The Idea of Culture

“We find ourselves abruptly in close quarters with the enemy. This word Culture, or what it has come to represent, involves, by contrast, our whole theme, and has been, indeed, the spur, urging us to engagement”

—Walt Whitman, “Democratic Vistas”

“My utmost pretension is probably but to offset that old claim of the exclusively curative power of first-class individual men, as leaders and rulers, by the claims and general movement and result of ideas. Something of the latter kind seems to me to be the distinctive theory of America, of democracy, and of the modern—or rather, I should say, it is democracy, and is the modern.”

—Walt Whitman, “Carlyle from American Points of View” (1881)

In On Democracy Robert A. Dahl makes a distinction between the ideal and the actuality of democracy. He explains that his book addresses the form of actual democracy that took shape in the twentieth century. In the first two parts of his book he explores a series of questions. What is democracy? What does democracy mean? Put another way, what standards should we use to determine whether, and to what extent, a government is democratic?

These questions are useful, if not necessary, for a productive consideration of the questions we are thinking through with Emerson and Whitman. What is democratic culture? What would a democratic culture look like? This is why I am asking you to read Part One and Part Two (1-80) of Dahl’s book as a background for our continued study of the emergence of the idea of a democratic culture in nineteenth-century America.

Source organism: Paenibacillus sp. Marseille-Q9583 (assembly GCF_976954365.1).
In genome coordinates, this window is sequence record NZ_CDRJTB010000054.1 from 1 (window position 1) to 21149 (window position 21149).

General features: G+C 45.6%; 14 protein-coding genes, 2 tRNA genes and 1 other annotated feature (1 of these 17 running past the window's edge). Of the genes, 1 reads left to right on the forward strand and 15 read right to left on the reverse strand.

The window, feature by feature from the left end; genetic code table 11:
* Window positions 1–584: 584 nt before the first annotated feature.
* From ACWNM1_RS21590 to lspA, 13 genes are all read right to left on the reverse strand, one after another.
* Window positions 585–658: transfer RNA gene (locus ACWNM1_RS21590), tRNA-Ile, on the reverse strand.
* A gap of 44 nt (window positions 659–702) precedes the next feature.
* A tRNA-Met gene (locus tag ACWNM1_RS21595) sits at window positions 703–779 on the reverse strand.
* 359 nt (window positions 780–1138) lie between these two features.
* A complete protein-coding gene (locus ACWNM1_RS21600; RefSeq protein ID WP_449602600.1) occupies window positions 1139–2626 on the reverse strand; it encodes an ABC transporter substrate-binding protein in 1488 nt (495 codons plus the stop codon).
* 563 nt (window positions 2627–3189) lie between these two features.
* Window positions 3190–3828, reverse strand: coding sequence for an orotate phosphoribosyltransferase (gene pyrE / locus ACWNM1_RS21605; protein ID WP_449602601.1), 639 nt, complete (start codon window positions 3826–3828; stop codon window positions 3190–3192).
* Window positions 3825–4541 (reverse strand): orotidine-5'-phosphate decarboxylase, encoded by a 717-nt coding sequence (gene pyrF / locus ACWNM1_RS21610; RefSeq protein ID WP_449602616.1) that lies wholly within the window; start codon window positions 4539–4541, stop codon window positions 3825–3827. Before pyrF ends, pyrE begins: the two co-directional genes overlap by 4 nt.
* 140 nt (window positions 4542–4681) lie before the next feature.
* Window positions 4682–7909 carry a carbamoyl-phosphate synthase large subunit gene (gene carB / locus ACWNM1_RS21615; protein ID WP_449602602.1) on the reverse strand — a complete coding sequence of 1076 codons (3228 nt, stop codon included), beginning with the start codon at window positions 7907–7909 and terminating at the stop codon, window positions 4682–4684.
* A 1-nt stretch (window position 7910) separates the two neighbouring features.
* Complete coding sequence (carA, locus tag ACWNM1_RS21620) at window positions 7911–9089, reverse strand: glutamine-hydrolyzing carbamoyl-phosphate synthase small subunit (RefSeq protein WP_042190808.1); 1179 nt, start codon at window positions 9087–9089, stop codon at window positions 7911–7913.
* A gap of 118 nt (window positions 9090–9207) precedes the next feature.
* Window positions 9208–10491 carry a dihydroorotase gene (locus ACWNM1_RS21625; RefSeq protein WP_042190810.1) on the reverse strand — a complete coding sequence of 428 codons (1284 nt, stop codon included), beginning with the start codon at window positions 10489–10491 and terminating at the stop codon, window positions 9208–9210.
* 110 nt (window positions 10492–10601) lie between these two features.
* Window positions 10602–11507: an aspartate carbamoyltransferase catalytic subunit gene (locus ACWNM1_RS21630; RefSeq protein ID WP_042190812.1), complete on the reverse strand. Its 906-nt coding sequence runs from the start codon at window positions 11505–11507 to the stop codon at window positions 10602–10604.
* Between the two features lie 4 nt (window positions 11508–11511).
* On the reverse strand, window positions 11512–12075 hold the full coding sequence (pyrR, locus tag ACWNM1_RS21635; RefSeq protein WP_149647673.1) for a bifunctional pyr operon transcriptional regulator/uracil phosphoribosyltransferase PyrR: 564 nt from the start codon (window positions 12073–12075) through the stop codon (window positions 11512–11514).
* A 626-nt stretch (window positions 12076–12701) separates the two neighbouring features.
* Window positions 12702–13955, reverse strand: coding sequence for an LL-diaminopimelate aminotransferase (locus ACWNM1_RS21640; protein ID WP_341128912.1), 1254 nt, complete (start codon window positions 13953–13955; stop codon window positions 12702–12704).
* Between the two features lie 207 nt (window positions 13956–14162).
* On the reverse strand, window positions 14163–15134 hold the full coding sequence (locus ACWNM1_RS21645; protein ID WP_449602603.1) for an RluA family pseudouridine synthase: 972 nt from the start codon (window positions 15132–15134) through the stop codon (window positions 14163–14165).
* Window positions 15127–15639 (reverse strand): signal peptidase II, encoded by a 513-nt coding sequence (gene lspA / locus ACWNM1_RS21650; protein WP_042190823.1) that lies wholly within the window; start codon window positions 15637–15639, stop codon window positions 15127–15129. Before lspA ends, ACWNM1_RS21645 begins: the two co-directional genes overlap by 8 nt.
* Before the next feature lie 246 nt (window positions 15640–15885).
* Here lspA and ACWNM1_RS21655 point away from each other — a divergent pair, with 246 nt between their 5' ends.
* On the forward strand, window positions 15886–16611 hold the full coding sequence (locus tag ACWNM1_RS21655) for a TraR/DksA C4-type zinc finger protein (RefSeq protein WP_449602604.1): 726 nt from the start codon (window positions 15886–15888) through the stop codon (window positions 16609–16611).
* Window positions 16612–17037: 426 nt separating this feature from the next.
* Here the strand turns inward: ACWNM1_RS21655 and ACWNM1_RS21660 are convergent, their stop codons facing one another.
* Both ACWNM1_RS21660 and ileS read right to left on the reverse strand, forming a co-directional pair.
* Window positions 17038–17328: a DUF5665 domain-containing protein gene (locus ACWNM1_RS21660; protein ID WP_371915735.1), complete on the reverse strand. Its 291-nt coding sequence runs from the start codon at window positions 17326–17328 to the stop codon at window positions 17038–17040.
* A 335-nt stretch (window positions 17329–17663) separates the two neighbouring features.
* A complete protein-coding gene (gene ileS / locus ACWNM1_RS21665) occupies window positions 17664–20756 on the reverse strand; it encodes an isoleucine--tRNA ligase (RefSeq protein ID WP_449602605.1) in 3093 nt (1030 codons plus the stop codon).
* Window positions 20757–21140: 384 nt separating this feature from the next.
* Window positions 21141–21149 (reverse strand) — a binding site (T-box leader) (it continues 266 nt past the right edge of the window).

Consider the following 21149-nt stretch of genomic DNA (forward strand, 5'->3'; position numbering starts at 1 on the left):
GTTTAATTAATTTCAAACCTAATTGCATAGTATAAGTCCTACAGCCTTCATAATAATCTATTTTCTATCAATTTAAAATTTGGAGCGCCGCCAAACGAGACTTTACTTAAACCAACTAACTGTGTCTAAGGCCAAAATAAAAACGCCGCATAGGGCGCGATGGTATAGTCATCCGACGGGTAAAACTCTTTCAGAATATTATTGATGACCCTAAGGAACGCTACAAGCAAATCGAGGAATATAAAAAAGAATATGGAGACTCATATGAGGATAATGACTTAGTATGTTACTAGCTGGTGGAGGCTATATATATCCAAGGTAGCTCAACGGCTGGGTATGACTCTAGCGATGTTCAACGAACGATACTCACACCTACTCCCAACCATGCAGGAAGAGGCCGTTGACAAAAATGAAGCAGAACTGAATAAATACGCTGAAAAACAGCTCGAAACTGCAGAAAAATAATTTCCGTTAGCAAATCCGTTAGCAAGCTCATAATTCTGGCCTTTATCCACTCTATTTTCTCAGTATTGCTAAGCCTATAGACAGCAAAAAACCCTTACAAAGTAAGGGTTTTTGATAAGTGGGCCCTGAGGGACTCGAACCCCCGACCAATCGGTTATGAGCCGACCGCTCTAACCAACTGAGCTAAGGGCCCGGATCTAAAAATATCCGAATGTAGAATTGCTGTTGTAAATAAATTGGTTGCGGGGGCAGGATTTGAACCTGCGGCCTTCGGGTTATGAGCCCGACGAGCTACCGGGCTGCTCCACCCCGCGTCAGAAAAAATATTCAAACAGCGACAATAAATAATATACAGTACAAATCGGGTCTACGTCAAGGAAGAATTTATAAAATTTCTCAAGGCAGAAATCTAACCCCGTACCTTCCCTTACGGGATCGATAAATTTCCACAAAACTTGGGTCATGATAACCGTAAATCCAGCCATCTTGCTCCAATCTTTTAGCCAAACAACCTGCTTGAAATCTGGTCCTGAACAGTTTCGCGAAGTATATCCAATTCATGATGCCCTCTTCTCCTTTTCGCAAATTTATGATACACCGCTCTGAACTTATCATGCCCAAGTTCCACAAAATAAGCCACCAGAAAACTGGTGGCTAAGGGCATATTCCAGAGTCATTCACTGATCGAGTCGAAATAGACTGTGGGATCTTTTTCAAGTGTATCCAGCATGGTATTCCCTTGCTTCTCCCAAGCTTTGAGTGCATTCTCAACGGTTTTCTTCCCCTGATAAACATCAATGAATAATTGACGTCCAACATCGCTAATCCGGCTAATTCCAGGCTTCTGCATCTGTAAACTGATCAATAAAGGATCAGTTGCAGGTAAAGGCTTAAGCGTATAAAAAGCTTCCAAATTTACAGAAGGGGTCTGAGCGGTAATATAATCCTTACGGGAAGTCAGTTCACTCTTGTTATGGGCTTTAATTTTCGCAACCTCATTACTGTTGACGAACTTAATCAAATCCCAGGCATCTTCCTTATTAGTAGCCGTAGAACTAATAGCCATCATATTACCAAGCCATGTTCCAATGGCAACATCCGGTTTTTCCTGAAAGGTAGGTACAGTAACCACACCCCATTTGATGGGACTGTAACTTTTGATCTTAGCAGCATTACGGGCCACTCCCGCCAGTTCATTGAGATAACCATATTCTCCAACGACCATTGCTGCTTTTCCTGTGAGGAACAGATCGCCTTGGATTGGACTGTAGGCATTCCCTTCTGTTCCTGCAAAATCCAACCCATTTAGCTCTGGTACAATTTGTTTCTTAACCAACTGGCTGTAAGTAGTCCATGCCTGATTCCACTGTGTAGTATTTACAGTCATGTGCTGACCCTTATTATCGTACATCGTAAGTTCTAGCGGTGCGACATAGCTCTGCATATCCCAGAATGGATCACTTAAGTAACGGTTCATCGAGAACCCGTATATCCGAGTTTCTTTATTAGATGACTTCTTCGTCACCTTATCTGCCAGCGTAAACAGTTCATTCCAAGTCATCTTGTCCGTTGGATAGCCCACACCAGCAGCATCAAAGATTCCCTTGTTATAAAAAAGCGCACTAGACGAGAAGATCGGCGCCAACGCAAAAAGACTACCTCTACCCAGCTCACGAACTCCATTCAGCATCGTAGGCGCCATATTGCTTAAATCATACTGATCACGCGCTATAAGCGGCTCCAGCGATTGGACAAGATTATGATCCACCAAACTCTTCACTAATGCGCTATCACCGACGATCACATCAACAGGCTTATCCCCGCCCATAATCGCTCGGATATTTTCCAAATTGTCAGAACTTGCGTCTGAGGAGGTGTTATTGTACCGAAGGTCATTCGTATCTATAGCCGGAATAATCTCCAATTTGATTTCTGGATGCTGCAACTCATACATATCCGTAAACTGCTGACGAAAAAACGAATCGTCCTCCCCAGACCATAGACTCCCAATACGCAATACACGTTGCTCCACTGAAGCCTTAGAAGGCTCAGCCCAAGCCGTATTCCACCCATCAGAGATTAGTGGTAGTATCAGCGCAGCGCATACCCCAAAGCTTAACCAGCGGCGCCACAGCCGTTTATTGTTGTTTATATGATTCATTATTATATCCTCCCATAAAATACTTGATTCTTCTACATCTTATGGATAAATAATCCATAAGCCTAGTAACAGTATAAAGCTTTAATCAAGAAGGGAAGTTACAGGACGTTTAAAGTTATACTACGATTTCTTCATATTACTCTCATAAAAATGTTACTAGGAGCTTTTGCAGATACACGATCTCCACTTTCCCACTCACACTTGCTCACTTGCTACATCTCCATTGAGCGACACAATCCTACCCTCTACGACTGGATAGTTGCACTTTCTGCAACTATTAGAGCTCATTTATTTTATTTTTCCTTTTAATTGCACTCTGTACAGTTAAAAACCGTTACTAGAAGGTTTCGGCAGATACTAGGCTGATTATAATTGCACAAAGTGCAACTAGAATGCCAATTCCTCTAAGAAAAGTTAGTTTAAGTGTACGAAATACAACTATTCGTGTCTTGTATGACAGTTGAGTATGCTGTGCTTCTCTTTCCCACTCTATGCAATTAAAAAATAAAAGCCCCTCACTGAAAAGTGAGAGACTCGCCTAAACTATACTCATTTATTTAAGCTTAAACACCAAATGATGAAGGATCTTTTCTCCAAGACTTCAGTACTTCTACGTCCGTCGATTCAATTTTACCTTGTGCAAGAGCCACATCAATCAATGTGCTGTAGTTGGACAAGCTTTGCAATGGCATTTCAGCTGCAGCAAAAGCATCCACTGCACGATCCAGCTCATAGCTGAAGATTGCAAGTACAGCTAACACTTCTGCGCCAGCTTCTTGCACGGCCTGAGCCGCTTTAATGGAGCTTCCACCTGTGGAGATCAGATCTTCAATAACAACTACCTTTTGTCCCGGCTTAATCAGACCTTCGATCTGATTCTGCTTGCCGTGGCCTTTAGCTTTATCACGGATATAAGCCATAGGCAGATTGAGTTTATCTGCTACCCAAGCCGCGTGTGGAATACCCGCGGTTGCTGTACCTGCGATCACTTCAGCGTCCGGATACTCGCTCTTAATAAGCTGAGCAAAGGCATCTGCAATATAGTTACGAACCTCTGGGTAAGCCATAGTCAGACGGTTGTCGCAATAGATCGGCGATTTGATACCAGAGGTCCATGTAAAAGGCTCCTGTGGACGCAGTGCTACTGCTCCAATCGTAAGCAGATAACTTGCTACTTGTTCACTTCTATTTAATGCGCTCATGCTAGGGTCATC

Your work this coming week is to read, think, and write about Whitman’s 1871 essay “Democratic Vistas.” To prepare for your discussions of this text you need to do three things:

  • Read the essay: You might want to not read the essay in one sitting. Your reading should begin with the assumption Whitman himself calls for late in the essay, that “the process of reading is not a half sleep, but, in highest sense, an exercise, a gymnast’s struggle; that the reader is to do something for himself, must be on the alert, must himself or herself construct indeed the poem, argument, history, metaphysical essay — the text furnishing the hints, the clue, the start or frame-work. Not the book needs so much to be the complete thing, but the reader of the book does”
  • Annotate the essay: you will be working as a part of the “Open Space of Democracy” group in hypothes.is. Read the blog post on annotation so that your commentary is resourceful and useful and not merely “marginal” notes
  • Write a blog post: Due Tuesday at 10. Your essay on Whitman’s essay will features quotes from the essay that together account for Whitman’s emergent thinking about democratic culture. Consider the essay as a report on the discovery of something significant and worth knowing about Whitman’s thinking, what he calls a “programme or theory.” Writing is in an important way an act of rereading the essay. I encourage you to read through the annotations of your classmates as you prepare for our class on Tuesday dedicated to thinking together about “Democratic Vistas”

You can read the essay that in part incited Whitman to compose his response, Thomas Carlyle’s “Shooting Niagara—And After?” (1867). I have also provided relevant excerpts on the term and idea of culture from Emerson and Whitman’s writing on the Ephemera page of this blog

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